According to Kommersant, the Russian oil industry increased production by 2% in 2022, to almost 535 million tons. Among the largest oil companies, Surgutneftegaz’s production grew more rapidly, which, according to the results of last year, became the third largest in terms of production, overtaking Gazprom Neft. Of the four largest oil producers, only Rosneft reduced production. However, experts expect a reduction in the production of raw materials in January-February due to the application by the EU and the US of a ceiling on prices for oil and oil products.
The Russian Federation increased production by 2% in 2022, to almost 535 million tons, Kommersant sources familiar with the production results told Kommersant. Thus, almost all major oil companies have increased production. At LUKOIL, it increased by 6%, to 81 million tons. At the same time, the top three in terms of production is now closed by Surgutneftegaz, which increased production by more than 7%, to 59.6 million tons. The company displaced Gazprom Neft to fourth place, which in 2022 increased production by almost 5%, to 59.1 million tons.
The largest Russian oil company Rosneft, which, along with Gazprom Neft, fell under blocking EU sanctions, reduced production by 2% in 2022, to 178.5 million tons. The independent oil and gas company of the former head of Rosneft, Eduard Khudainatov, has increased production tenfold since 2020, to more than 20 million tons, mainly due to production assets that were acquired from Rosneft.
Russian oil companies in 2022 tried to adapt to the EU and US sanctions that were imposed against the Russian Federation for the outbreak of hostilities in Ukraine. These sanctions led to difficulties in maritime exports and a decrease in production in the spring of 2022, which forced the Russian Federation to redirect flows to Asia. At the end of the year, oil exports to non-CIS countries via pipelines and the sea increased by almost 19%, to 207 million tons. At the same time, on December 5, the EU and the US introduced a ceiling on Russian oil prices of $60 per barrel, which, according to Russian Deputy Prime Minister Alexander Novak, could lead to a decrease in oil production in 2023 by 7-8%. Recall that the Russian authorities at the end of last year banned Russian oil companies from February 1, 2023 from selling oil under contracts that directly or indirectly contain the ceiling mechanism introduced by the US and the EU.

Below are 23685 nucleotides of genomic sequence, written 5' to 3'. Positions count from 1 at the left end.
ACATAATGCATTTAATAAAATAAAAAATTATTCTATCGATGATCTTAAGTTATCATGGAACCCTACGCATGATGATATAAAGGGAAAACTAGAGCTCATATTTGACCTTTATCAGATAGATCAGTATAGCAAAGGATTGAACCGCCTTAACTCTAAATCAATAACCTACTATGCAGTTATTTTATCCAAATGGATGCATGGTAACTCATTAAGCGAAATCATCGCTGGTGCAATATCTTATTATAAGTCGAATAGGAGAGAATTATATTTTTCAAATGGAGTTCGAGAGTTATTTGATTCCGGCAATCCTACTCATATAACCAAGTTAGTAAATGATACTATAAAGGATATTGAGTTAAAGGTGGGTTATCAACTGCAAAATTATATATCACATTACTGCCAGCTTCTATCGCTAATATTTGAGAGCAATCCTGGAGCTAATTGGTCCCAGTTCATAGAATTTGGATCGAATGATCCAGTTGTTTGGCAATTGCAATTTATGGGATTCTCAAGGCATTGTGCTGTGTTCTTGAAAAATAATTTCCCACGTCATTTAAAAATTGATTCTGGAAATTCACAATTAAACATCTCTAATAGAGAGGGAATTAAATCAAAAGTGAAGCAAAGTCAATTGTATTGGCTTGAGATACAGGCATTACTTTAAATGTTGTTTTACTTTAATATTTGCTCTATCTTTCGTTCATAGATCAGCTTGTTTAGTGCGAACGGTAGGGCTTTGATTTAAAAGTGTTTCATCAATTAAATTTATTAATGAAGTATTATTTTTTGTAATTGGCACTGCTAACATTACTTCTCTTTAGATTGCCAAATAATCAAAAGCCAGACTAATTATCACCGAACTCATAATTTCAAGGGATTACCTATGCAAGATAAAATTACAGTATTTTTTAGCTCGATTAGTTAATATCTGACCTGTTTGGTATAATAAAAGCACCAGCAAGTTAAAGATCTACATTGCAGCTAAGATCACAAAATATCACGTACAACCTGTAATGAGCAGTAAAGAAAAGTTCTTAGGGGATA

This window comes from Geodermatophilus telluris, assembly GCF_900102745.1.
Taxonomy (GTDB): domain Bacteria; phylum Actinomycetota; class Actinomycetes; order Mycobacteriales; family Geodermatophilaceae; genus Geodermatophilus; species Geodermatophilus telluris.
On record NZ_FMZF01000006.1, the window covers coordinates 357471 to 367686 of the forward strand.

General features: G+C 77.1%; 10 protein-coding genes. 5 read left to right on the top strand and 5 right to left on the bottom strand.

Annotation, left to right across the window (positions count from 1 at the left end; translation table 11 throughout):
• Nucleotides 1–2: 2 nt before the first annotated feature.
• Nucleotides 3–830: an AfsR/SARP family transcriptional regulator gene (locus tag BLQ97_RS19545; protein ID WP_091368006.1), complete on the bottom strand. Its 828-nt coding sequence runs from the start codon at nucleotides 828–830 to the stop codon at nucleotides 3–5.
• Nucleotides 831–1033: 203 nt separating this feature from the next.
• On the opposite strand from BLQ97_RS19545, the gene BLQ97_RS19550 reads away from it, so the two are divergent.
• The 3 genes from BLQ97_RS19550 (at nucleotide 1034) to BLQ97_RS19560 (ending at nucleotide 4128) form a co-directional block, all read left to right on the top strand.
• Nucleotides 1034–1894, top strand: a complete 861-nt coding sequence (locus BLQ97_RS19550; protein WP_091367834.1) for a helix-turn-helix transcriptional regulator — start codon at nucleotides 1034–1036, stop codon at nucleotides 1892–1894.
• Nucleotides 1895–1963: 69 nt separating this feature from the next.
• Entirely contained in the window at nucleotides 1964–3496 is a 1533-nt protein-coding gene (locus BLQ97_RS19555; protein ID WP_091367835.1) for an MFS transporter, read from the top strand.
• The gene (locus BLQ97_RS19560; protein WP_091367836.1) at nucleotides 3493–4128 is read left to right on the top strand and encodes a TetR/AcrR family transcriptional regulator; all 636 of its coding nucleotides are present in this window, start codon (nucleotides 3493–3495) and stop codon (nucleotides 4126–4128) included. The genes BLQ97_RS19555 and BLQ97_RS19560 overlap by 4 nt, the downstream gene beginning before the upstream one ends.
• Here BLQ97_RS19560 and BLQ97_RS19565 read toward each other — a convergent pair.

On February 5, the EU will also impose an embargo on Russian oil products. “If problems arise with the sale of petroleum products, oil refining to some extent can be replaced by additional volumes of oil exports,” Alexander Novak said in an interview with TASS.
In 2022, the volume of Russian oil refining decreased by almost 4%, to 275 million tons. Basically, the fall occurred in the spring of 2022, while then it was the additional loading of refineries that allowed oil companies to maintain production volumes, despite difficulties with exports. In the context of high oil prices, refining was stimulated by significant damper payments from the budget, which, as Kommersant reported, amounted to about 2.2 trillion rubles in 2022.
Production in 2023 may be more affected by the EU embargo, most likely, alternative oil supply channels will develop, but it will take time to build them, notes Maxim Malkov from Kept. He admits that a drawdown in oil production will be observed in January-February, while new supply chains are being built, but then production will be restored. As a result of the decrease in production predicted by the authorities of the Russian Federation, wells with a high level of water cut can be withdrawn from circulation, the expert believes.
“Russia in February may indeed face a rather strong decline in demand for oil from oil refining, as the EU market is still a key direction for Russian exports of oil products, and redirecting oil product flows to new markets may be more difficult and take longer compared to the oil market ”, – says Sergey Kondratiev from the Institute of Energy and Finance. According to his estimates, in February the demand for oil from Russian refineries may be reduced by 2.8–3.2 million tons compared to January, and production by 2.5–3 million tons.